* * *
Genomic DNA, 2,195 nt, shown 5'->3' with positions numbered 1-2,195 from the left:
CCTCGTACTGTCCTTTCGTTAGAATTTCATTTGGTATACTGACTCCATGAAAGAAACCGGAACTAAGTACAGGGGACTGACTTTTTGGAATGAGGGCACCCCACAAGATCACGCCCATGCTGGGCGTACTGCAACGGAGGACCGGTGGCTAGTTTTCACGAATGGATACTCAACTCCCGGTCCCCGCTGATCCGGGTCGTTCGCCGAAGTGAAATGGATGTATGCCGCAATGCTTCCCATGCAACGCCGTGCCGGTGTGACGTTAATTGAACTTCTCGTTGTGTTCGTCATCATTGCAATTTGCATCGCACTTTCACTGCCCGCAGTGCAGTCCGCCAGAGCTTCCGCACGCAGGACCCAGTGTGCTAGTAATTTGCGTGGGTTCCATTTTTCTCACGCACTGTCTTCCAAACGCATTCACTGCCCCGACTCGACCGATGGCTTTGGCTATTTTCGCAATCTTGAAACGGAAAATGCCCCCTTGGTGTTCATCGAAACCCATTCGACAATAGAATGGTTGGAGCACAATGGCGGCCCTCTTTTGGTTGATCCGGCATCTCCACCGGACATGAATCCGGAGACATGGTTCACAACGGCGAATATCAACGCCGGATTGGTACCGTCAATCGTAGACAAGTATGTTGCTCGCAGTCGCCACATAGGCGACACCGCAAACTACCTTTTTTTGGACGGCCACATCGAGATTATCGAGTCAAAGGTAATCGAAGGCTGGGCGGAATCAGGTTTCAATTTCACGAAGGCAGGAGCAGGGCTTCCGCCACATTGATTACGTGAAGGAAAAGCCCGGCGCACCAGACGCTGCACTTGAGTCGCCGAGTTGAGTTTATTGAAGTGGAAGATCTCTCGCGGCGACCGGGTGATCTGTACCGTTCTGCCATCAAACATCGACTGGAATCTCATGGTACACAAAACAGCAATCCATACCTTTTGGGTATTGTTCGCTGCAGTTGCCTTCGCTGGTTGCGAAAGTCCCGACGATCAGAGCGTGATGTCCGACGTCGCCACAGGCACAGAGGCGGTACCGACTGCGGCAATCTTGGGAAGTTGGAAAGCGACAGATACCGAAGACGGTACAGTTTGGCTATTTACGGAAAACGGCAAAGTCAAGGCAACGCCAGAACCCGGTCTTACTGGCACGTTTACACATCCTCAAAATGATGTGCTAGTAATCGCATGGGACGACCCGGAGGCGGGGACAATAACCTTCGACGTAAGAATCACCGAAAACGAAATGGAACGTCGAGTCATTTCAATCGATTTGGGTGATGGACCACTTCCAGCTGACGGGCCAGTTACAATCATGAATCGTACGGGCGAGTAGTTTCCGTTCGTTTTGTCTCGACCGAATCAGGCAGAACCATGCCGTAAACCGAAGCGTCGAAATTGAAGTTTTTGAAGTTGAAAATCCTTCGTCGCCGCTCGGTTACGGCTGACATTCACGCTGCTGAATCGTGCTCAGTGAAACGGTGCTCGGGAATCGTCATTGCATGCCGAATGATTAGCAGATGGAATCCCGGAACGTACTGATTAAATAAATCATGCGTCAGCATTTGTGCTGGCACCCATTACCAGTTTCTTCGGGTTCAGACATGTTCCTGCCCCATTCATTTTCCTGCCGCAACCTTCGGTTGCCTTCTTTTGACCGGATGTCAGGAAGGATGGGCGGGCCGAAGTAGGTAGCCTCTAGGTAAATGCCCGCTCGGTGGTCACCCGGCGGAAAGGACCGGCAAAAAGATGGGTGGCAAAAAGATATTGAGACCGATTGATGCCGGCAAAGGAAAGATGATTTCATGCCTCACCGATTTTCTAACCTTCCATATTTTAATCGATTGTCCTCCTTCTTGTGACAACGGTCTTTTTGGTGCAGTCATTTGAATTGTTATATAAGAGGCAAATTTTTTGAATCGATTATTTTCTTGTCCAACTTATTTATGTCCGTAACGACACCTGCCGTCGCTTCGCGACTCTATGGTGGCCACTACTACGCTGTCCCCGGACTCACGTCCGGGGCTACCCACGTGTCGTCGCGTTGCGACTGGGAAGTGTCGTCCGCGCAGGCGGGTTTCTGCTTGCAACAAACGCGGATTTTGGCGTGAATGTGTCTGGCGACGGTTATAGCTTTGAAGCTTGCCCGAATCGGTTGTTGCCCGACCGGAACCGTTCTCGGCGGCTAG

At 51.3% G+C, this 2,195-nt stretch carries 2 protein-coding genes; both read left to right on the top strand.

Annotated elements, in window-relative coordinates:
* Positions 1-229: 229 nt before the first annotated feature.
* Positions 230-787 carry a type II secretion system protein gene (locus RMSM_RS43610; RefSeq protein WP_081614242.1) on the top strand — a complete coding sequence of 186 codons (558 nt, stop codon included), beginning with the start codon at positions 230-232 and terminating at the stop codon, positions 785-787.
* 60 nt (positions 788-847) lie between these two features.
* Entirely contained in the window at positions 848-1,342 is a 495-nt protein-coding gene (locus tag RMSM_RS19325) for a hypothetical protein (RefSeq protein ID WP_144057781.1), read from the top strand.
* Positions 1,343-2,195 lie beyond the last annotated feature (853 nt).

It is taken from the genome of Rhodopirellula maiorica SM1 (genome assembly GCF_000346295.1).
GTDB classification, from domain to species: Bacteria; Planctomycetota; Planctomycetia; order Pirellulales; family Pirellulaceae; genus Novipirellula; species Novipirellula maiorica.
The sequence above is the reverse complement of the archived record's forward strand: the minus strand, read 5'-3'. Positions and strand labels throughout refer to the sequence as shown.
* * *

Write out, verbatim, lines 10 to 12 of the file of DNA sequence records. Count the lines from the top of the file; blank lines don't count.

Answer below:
It is taken from the genome of Rhodopirellula maiorica SM1 (genome assembly GCF_000346295.1).
GTDB classification, from domain to species: Bacteria; Planctomycetota; Planctomycetia; order Pirellulales; family Pirellulaceae; genus Novipirellula; species Novipirellula maiorica.
The sequence above is the reverse complement of the archived record's forward strand: the minus strand, read 5'-3'. Positions and strand labels throughout refer to the sequence as shown.